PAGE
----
The National Records and Archives Authority has issued the second part of the book “Omani-British Relations from the Seventeenth Century to the End of the Nineteenth Century”, as part of the twenty-second volume of the “Series of Research and Studies in National and International Records. The book consists of 454 pages and contains 14 research papers, including 11 research papers in Arabic and three in English. These papers are written by researchers with different points of view due to their affiliation with various intellectual schools and backgrounds. They all discuss the growth of relations between the two countries and its impact and reflection on the desire of the European and American side to establish good relations with Oman and Zanzibar (Muscat and Zanzibar). The book displays the Omani-British relations from historical, political, economic and military aspects from the seventeenth century to the end of the nineteenth century. Researchers highlight these aspects from an abstract point of view excluding preconceived notions and theories to understand the circumstances and conditions of the various events based on research and study process without resorting to common and unproved interpretations. From this point of view, the National Records and Archives Authority’s rich asset of records concerning Omani-British agreements and correspondence was used.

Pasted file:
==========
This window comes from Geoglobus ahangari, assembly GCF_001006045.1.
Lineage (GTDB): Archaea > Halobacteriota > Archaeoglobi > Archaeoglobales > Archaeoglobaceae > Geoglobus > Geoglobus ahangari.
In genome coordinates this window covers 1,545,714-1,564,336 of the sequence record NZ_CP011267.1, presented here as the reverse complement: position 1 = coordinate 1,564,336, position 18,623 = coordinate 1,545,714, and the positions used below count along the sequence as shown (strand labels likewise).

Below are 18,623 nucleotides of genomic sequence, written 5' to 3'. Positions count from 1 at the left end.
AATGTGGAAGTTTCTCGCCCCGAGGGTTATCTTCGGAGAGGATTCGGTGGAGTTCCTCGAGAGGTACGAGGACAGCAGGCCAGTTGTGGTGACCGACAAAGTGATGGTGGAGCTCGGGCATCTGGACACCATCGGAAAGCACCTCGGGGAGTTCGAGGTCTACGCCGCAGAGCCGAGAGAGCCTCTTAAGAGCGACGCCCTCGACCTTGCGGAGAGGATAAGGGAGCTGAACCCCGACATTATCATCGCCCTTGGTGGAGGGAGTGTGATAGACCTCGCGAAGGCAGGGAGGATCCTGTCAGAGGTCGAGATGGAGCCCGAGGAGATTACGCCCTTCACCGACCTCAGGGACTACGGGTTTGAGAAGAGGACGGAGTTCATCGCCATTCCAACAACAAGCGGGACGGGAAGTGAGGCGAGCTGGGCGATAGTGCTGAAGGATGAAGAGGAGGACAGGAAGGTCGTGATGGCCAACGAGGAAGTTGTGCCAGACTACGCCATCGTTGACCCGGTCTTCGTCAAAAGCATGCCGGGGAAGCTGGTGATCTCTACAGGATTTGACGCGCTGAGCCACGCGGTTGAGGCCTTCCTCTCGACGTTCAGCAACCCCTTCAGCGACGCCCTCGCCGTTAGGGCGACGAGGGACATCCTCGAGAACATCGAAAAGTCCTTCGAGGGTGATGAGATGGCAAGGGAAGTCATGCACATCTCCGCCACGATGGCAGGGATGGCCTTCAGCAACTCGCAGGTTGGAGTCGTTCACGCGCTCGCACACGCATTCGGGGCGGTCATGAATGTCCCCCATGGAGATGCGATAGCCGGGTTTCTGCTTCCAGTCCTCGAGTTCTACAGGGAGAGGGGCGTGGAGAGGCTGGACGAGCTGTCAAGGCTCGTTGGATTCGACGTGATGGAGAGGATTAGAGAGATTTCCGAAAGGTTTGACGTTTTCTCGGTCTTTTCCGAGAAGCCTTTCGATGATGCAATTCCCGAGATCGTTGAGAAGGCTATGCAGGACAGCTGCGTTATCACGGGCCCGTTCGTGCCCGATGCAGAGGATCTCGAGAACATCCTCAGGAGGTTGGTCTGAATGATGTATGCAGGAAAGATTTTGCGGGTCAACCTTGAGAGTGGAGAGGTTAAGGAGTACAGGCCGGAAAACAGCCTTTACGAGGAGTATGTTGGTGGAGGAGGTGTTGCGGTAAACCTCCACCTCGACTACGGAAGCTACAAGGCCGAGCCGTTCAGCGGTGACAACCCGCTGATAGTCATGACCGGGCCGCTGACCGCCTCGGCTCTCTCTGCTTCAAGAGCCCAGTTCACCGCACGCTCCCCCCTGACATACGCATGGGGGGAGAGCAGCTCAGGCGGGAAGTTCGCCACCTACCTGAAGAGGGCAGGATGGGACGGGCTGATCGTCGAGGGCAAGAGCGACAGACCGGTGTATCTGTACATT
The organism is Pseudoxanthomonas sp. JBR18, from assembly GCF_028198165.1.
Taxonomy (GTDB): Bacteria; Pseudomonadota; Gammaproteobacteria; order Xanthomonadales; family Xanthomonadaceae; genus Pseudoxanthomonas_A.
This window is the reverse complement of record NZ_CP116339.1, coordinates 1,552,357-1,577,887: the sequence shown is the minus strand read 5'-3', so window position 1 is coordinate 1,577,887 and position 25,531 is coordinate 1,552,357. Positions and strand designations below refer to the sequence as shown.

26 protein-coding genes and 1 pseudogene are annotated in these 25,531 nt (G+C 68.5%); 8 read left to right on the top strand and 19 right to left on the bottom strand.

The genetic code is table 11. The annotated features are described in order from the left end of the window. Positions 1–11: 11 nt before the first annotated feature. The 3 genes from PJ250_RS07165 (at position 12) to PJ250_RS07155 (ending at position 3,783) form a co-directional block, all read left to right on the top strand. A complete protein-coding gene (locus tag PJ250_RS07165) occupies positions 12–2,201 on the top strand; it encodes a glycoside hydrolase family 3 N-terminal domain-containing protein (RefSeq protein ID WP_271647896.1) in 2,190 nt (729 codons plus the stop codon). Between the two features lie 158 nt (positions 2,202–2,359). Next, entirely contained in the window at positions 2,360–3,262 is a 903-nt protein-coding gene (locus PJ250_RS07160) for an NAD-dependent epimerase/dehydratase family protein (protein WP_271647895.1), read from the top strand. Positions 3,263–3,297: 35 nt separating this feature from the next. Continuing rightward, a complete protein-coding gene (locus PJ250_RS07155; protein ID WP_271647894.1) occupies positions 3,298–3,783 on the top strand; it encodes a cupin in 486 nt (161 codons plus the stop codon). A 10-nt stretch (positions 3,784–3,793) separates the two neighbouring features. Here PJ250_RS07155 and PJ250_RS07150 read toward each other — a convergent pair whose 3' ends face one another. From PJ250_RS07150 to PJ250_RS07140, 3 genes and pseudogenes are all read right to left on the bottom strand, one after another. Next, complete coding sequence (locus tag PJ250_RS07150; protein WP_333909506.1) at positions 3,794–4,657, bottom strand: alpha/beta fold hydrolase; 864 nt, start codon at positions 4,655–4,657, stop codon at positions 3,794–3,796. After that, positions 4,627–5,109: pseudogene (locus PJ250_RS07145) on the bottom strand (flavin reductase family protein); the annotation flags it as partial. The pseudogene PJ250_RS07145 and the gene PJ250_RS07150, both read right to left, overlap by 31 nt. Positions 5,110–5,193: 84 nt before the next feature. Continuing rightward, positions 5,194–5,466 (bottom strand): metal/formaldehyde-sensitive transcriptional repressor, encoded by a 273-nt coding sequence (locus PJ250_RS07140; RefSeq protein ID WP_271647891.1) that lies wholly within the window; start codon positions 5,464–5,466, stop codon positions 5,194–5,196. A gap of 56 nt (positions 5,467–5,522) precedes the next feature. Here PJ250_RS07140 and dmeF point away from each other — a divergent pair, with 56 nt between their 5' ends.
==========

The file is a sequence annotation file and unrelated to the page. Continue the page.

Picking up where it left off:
His Excellency Dr. Hamad Mohammed Al-Dhawyani, Chairman of the NRAA, stated that the book aims at reviewing and analyzing researches and studies and shed light on the Omani-British relations by discussing the interaction of Omani-British relations and European and American competition, during the period from the seventeenth century to the end of the nineteenth century. These relations began within the framework of trade exchange and the establishment of economic relations that organized by agreements, cooperation protocols, customs exemptions, the quality of commercial goods, maritime traffic and the use of ports in Oman and its territories. The relations developed rapidly to involve the political fields in the eighteenth and the mid-nineteenth century by diplomatic representatives and agreements. His Excellency added that these agreements and procedures reinforced all causes to ensure that European countries do not compete with Britain, especially since the region has witnessed British-French competition, which in some cases led to a military clash and political dispute.